During his appearance in an episode of his former manager Paul Rosenberg’s podcast ‘Paul Pod’, the Grammy-winning rapper reflects on his near-fatal overdose 15 years ago.

AceShowbizEminem is opening up about his past struggles with substance abuse. During his appearance in an episode of Paul Rosenberg‘s podcast “Paul Pod”, the rapper reflected on his near-fatal overdose 15 years ago.

“It took a long time for my brain to start working again,” Em said to his longtime manager. Paul then shared, “You literally were coming off of an overdose, and they had to sort of stabilize you with a few medications.”

The host went on to divulge, “And some of them took you a minute to adjust to-let’s just leave it at that. So, you’re learning how to rap again almost literally, right? Because it’s the first time, probably, you were creating without having substances in your body in…however many years, right?”

“The Real Slim Shady” spitter also recounted how Paul expressed concern about the long-term effects of the overdose. “Didn’t you ask the doctors when I first started rapping again, didn’t you say, ‘I just wanna make sure he doesn’t have brain damage’?” the Grammy-winning rapper said. To that, Paul answered, “Yeah. I thought you might have some permanent problems. Yeah. I was concerned, for sure.”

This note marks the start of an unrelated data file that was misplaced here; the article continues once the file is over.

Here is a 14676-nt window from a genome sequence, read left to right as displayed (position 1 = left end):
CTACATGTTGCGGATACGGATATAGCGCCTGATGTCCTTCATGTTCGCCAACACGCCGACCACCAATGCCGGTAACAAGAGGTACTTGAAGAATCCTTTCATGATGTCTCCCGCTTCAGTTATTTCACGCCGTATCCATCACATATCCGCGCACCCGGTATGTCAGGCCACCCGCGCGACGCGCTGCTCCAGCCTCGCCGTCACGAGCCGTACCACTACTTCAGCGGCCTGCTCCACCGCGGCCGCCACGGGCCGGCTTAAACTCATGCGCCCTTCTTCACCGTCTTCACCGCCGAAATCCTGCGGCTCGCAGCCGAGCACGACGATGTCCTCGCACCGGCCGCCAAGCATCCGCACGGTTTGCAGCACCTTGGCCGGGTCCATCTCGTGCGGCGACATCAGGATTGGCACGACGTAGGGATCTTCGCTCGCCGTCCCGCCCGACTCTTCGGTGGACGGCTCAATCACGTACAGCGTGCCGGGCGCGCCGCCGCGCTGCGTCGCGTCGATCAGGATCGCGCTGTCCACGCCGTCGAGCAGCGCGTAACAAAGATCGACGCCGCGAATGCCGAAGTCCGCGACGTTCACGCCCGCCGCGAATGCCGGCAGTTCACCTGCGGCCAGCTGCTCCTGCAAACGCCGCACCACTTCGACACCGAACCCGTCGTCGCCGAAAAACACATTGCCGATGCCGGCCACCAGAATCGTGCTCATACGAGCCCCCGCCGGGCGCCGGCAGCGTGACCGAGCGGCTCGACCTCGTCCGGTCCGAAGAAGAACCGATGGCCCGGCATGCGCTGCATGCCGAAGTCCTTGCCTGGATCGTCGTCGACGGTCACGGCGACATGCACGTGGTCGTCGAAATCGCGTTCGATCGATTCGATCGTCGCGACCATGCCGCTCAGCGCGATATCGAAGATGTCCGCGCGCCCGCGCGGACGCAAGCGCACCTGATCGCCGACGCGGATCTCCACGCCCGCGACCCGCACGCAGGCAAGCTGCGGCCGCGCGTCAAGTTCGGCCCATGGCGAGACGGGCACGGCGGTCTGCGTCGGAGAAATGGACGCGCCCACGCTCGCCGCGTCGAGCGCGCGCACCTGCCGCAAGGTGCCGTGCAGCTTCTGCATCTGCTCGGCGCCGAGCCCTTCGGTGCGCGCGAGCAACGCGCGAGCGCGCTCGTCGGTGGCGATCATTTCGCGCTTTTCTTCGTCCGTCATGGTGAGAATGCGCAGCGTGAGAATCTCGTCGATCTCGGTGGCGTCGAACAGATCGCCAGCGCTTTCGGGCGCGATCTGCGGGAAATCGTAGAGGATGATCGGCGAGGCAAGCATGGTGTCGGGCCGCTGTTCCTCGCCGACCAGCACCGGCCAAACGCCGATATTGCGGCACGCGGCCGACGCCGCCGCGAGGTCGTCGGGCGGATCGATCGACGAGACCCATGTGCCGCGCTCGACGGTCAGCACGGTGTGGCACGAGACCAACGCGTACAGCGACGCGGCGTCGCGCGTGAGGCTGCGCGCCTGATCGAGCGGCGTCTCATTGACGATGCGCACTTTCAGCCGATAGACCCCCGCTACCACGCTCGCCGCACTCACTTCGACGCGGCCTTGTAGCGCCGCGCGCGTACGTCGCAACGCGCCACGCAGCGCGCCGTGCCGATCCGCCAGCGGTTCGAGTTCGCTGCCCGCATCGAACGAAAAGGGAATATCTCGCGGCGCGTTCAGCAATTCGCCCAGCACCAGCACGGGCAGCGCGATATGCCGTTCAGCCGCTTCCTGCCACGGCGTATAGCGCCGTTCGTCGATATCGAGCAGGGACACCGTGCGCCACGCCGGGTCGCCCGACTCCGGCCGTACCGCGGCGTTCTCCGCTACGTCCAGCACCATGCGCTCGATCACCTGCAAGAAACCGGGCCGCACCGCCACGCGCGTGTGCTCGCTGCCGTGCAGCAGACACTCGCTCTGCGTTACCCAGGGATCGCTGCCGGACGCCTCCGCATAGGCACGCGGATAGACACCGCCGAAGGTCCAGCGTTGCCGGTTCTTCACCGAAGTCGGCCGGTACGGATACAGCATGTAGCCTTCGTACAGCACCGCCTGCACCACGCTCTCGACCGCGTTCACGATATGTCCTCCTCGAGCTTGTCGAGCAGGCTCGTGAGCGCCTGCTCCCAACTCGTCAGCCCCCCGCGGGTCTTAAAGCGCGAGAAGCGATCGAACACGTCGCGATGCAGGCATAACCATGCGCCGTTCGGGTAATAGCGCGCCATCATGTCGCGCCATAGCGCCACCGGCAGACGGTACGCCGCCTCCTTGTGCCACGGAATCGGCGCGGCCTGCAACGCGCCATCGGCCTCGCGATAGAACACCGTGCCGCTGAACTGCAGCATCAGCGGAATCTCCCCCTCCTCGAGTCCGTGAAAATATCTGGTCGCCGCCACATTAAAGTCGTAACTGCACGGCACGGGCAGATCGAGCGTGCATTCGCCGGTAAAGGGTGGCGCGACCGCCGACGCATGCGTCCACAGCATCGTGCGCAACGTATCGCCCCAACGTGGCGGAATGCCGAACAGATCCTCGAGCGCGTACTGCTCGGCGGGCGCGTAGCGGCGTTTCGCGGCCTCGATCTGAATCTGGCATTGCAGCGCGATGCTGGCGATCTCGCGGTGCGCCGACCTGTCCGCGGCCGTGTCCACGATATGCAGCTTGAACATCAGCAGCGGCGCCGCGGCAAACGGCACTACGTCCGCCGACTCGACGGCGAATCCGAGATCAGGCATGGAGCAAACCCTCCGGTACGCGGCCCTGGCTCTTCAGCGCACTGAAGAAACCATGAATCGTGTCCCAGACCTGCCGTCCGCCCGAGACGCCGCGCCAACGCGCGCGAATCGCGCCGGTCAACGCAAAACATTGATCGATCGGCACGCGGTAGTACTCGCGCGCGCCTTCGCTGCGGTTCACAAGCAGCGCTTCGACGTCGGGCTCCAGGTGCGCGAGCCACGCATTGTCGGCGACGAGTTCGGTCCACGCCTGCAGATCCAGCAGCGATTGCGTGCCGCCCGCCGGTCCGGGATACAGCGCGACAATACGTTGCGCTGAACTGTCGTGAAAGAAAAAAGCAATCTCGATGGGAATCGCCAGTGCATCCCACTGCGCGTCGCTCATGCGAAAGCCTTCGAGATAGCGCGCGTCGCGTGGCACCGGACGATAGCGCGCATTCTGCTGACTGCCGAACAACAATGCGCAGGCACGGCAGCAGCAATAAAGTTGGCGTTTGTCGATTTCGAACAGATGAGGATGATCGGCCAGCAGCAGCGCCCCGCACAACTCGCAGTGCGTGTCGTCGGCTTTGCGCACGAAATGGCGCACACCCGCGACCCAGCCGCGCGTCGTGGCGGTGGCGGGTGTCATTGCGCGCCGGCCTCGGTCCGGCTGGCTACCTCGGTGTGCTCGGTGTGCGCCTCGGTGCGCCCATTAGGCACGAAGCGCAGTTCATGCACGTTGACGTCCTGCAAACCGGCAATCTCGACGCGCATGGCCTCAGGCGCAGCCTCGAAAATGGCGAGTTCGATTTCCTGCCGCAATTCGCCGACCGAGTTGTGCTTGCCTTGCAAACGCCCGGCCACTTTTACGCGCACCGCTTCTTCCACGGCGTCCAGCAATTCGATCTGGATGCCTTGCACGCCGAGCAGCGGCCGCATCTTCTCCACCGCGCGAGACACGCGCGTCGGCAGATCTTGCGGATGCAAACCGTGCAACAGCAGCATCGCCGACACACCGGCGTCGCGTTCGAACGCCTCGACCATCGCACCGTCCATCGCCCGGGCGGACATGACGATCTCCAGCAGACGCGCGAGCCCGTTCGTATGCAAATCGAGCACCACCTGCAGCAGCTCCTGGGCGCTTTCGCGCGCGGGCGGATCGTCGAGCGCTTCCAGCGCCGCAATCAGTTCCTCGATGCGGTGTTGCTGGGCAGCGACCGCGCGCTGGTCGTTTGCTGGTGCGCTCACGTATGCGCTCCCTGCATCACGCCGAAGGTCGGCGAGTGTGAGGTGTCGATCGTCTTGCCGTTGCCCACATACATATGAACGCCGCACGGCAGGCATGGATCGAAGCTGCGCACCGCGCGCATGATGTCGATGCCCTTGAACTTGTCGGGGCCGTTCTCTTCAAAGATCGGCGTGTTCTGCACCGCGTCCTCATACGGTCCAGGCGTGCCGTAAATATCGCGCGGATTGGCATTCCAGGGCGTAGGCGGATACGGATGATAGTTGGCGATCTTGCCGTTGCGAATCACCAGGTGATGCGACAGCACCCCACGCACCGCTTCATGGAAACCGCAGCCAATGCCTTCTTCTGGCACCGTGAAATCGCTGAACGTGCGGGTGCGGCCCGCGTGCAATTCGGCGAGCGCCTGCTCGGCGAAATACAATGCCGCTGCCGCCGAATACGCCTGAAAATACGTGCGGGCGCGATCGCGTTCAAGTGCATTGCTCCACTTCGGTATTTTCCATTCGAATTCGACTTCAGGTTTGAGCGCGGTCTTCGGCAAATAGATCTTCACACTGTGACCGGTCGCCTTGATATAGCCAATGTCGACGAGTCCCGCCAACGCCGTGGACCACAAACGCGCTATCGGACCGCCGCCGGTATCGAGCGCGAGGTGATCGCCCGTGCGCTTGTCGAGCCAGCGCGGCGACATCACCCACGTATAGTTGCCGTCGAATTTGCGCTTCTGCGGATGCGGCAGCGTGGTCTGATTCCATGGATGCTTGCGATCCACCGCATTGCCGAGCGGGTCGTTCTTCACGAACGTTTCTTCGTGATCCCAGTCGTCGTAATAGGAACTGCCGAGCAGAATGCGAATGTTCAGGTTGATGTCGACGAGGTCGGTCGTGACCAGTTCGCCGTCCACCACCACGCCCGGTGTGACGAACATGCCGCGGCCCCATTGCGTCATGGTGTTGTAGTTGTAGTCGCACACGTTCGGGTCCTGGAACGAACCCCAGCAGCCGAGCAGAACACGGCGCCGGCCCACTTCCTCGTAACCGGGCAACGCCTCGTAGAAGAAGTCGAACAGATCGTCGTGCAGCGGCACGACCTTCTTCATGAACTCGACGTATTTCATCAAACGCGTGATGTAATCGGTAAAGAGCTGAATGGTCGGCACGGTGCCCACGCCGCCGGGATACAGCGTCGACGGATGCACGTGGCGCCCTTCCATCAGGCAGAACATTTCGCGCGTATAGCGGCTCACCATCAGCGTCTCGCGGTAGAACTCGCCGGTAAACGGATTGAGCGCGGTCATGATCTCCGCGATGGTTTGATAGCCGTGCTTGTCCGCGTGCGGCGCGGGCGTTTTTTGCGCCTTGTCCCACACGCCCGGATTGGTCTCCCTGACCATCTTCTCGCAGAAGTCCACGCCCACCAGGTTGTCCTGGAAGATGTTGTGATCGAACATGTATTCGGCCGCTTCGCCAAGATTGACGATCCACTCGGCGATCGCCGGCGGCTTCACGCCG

Prior to this, Shady revealed he had been battling an addiction to prescription pills. Back in 2007, he was hospitalized after accidentally ODing on methadone.

The emotional interview arrived a month after the hip-hop star dropped his greatest hits album, “Curtain Call 2”. The 35-track project included cuts from “The Marshall Mathers LP2”, “Recovery” and “Relapse”, which was Em’s first full-length release after his overdose.

In a separate interview, Em previously admitted that “Relapse” wasn’t his best effort. “Encore was mediocre, and with Relapse-it was the best I could do at that point in time,” he told Vulture in 2017. “[‘Relapse’] was a funny album for me because I was just starting back rapping after coming out of addiction. I was so scatterbrained that the people around me thought that I might have given myself brain damage. I was in this weird fog for months. Like, literally I wasn’t making sense; it had been so long since I’d done vocals without a ton of Valium and Vicodin. I almost had to relearn how to rap.”

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